Smileless2012 Wed 04-Dec-19 16:29:31

Our DS was a very difficult child at home but always well behaved in school and when we were out.

The head of his primary school told us not to worry too much, it's when they are badly behaved in school that you should be concerned.

Not much comfort for your son and d.i.l. but it may give them some reassurance.

There are lots of things they can try for example a star chart that plots his good behaviour and a reward is given when a certain number of stars is reached. Bad behaviour can mean a star is taken off the board but for him (hopefully) seeing that there are still stars on the chart can be an incentive.

Hithere Wed 04-Dec-19 16:33:25


Yes, unless you have Velcro babies with a mommy gpd radar that goes off when she is 20 ft away from baby grin

Not all parents are the same, not all kids are the same either.

Hithere Wed 04-Dec-19 16:34:50

GPS, not gpd

Nansnet Thu 05-Dec-19 08:23:23

When my kids were little, my son used to misbehave terribly at home, but was always well behaved at school, or when at someone else's house, as long as I wasn't present. I'm pretty sure he didn't like the fact that I had to divide my attention between him and his younger sister. He was also very active, and wanted to be doing something all the time, but when you also have a younger child to care for, it's not always easy to give them both the attention they deserve/want/need.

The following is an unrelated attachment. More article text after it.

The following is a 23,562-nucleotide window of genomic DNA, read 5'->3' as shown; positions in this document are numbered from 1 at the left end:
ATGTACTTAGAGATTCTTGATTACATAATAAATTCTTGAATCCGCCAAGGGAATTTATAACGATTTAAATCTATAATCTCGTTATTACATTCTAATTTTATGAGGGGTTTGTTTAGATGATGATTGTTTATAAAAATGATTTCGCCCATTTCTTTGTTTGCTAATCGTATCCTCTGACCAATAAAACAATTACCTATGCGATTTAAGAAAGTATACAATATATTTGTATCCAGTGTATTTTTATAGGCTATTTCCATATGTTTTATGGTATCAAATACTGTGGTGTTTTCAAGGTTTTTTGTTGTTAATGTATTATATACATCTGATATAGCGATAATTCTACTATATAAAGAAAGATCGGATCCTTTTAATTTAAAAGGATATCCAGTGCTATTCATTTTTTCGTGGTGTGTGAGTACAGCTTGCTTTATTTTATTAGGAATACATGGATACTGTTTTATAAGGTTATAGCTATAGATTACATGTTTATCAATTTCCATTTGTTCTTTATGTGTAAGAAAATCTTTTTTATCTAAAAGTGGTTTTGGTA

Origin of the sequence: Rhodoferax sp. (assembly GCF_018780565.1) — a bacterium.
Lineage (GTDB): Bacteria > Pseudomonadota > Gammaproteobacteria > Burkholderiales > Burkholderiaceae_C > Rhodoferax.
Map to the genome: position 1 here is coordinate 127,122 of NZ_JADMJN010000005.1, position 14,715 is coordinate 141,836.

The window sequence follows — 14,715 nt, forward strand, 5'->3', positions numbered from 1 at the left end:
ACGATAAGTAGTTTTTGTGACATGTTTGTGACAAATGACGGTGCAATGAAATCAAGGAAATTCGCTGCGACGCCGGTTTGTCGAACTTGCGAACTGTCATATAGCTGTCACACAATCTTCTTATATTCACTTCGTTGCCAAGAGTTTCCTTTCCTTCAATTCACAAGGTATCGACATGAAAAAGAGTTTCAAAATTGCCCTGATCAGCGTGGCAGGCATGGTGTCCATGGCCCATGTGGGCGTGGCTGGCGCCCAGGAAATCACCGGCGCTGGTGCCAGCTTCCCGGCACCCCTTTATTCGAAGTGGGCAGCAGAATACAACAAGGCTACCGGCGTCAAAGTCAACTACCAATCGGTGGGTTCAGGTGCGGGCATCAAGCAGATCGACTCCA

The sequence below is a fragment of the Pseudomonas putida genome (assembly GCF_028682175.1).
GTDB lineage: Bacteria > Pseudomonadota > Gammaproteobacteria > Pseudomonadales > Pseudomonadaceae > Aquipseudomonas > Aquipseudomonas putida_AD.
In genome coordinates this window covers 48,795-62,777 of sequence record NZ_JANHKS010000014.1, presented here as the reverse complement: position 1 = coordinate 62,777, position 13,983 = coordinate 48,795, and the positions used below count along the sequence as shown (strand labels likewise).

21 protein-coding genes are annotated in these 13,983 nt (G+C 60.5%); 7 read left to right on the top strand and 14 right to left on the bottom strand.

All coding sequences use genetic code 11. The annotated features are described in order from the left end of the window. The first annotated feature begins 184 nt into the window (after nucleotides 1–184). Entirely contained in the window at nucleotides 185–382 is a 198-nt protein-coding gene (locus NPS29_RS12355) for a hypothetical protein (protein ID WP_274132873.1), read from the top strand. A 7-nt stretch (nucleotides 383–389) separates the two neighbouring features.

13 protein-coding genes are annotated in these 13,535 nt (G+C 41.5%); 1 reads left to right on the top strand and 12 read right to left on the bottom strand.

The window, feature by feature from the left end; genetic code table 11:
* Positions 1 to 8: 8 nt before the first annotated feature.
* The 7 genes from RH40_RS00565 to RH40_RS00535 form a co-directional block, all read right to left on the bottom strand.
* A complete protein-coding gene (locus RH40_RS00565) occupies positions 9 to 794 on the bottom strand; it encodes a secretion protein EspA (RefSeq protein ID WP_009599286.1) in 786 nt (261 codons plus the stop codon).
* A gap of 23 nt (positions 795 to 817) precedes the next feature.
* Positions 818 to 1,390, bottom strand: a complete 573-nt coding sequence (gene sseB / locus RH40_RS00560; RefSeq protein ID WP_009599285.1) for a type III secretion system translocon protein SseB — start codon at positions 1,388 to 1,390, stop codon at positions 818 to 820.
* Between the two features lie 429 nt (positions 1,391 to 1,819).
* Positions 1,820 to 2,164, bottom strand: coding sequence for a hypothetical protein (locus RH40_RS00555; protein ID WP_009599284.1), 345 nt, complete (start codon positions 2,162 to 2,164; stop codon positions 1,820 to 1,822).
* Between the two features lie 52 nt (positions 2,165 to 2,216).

He was happiest when he was kept fully occupied, and loved it when he had time with his daddy, rambling in the local woods, being very interested in nature, and has always been a mind of information since he was little. The more attention he had, doing things that kept him occupied and interested, the better behaved he was. After worrying about his behaviour, and stressing about what he may be like when he reached his teenage years, he actually grew up to be a lovely young man ... you wouldn't think he was the same person!Lol

It's difficult for young parents to find the time, with jobs and homes to run, and other children to take care of, but it reaps rewards the more time you are able to give attention to the kiddies. Not an easy task though these days!